It is instructive to consider the addition of a compression-expansion noise reduction system. As shown above, a sideband in the interfering crosstalk gives rise to a demodulated tone whose amplitude is proportional to the amplitude of the sideband and to the frequency spacing between the sideband and the wanted carrier. In general, as the percentage modulation is increased, the amplitude of the sideband increases. Hence compression, which increases the percentage modulation for low output levels, will automatically also increase the demodulated interference. Expansion will reduce it again, but only to about the same level as it would have had without compansion, since the interference is usually in the same part of the audio spectrum as the modulating signal. Therefore, if the nonharmonic distortion resulting from interference is intolerable without noise reduction it is unlikely to be tolerable with it. Thus, the addition of a compression-expansion noise reduction system is, in itself, not helpful in solving the problem of interfering crosstalk.
In seeking a solution to the crosstalk interference problem, a practical constraint in a video tape recorder system, and no doubt in other recording systems, is that only a limited bandwidth is available for recording the frequency modulated audio signal. For example, in the case of a "color under" system, the video chrominance information is modulated on to a carrier at a frequency below the main frequency modulated luminance information. A relatively small portion of the recordable frequency spectrum is available for the frequency modulated audio.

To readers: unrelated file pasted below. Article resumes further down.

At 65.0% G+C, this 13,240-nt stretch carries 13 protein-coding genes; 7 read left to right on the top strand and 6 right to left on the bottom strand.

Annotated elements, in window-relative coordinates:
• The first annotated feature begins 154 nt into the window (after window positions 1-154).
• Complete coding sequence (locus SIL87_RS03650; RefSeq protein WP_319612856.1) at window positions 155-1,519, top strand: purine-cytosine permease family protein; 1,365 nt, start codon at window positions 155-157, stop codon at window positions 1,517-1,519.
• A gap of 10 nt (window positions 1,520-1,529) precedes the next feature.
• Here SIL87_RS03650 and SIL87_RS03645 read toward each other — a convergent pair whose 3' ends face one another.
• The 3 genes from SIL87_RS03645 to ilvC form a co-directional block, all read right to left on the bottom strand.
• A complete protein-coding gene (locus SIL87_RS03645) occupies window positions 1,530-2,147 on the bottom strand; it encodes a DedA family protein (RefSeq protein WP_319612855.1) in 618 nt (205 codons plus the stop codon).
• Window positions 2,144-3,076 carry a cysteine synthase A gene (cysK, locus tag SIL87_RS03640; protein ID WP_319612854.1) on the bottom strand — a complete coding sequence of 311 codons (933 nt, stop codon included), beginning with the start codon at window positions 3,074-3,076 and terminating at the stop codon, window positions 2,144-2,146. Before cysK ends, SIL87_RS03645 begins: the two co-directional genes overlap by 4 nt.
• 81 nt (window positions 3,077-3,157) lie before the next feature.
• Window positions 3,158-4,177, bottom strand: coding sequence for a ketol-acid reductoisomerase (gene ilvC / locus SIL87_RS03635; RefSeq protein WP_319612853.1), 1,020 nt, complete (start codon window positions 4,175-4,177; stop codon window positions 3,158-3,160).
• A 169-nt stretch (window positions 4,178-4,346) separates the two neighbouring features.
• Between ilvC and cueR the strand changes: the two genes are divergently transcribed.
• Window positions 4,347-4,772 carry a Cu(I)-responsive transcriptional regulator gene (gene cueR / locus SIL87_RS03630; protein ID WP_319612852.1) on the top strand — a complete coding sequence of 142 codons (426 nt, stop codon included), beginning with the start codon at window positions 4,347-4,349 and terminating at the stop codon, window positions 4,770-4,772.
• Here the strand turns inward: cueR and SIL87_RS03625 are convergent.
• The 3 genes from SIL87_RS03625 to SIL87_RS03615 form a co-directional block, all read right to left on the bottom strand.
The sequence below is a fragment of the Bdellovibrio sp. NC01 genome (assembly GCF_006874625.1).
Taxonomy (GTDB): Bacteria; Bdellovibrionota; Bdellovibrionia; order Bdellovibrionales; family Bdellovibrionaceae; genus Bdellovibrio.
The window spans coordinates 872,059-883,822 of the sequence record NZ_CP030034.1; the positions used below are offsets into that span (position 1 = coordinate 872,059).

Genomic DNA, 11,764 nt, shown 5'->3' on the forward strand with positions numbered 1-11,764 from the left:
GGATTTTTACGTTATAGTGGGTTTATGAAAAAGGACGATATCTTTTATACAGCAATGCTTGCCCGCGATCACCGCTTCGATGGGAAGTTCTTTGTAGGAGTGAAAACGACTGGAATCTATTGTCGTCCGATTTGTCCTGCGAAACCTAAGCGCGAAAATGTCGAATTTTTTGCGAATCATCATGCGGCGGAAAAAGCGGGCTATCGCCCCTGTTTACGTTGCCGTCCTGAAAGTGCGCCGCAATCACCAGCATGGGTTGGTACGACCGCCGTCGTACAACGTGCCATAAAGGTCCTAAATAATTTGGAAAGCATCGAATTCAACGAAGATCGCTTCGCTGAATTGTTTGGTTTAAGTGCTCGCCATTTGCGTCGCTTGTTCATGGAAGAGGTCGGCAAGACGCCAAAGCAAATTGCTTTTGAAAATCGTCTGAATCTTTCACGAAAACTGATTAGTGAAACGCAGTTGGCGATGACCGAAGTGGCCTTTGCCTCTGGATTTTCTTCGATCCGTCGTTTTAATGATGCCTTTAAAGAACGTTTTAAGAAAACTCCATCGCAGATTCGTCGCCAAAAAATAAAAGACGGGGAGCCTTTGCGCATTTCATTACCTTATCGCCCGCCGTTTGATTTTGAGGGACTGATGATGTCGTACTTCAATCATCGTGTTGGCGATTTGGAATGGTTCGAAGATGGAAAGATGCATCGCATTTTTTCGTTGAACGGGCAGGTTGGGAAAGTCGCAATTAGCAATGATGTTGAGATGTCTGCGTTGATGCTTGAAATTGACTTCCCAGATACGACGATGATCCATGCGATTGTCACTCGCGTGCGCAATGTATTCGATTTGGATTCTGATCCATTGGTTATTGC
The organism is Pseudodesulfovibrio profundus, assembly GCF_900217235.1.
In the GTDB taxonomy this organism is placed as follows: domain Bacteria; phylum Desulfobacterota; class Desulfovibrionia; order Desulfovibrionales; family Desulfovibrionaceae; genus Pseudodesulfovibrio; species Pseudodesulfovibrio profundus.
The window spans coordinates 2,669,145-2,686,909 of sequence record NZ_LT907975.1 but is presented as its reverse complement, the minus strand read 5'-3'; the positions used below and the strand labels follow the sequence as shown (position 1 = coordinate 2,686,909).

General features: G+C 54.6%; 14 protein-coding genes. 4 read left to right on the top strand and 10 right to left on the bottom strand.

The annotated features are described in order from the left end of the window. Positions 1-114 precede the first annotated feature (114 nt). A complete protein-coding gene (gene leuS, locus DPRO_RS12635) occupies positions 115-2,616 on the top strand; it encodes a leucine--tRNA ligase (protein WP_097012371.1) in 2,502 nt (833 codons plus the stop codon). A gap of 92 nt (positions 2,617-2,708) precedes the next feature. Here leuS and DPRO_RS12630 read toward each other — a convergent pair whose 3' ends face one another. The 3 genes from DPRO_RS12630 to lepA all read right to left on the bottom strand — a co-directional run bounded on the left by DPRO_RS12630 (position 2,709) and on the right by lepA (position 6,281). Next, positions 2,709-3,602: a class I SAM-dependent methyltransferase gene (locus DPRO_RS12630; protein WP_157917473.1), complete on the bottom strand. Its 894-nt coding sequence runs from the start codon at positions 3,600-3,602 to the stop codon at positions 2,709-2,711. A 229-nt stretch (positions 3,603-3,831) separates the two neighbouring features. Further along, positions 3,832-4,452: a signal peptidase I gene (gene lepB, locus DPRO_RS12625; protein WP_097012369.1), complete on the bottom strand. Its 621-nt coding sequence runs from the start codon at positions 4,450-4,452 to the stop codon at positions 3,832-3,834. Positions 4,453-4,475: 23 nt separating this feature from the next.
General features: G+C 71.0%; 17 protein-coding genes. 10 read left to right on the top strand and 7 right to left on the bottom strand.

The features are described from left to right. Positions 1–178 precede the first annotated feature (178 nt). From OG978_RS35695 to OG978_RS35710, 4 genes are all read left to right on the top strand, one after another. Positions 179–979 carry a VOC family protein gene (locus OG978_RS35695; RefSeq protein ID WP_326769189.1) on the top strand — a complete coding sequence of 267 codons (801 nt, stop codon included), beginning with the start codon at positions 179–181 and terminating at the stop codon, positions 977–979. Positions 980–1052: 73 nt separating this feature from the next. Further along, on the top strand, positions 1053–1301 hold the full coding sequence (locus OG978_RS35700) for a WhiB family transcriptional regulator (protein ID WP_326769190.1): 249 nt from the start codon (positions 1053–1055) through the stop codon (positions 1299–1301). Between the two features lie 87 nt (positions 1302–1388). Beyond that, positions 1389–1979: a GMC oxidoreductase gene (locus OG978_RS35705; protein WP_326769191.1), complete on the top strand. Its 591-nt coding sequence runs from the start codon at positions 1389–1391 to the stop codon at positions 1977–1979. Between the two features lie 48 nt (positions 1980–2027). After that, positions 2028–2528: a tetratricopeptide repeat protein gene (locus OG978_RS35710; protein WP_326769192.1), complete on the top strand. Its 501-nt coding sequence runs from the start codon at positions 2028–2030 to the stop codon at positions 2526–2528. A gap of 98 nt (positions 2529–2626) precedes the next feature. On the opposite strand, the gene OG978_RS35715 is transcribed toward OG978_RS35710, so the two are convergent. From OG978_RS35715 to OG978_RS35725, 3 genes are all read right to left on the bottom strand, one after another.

It is therefore an object of the present invention to reduce crosstalk interference components from one or more adjacent tracks in recording and reproducing systems in which audio signals are modulated and recorded on to a plurality of adjacent tracks on a recording medium.
It is a further object to reduce crosstalk interference components from one or more adjacent tracks in videotape recording and reproducing systems in which audio signals are modulated on to a carrier and recorded along with modulated video signals on to a plurality of adjacent tracks or scans on a recording mediums.
It is yet a further object of the present invention to reduce crosstalk interference components from one or more adjacent tracks in recording and reproducing systems in which audio signals are modulated and recorded on to a plurality of adjacent tracks on a recording medium such that the reduction in crosstalk interference components is achieved without a significant increase in recorded bandwidth of the modulated audio signals and without a significant degradation of the signal-to-noise ratio of the reproduced audio signals.
These and other objects of the invention will be better understood as the following description is read and understood in connection with the drawings.
In accordance with the teachings of the present invention, the nominal carrier frequency of the modulated audio signals in adjacent tracks or scans is offset by an amount sufficient to shift the crosstalk interference components outside the desired audio pass band for substantially all modulating amplitudes and frequencies. At the same time, the modulated audio frequency spectra of the adjacent tracks substantially overlap such that additional overall bandwidth requirements are minimized.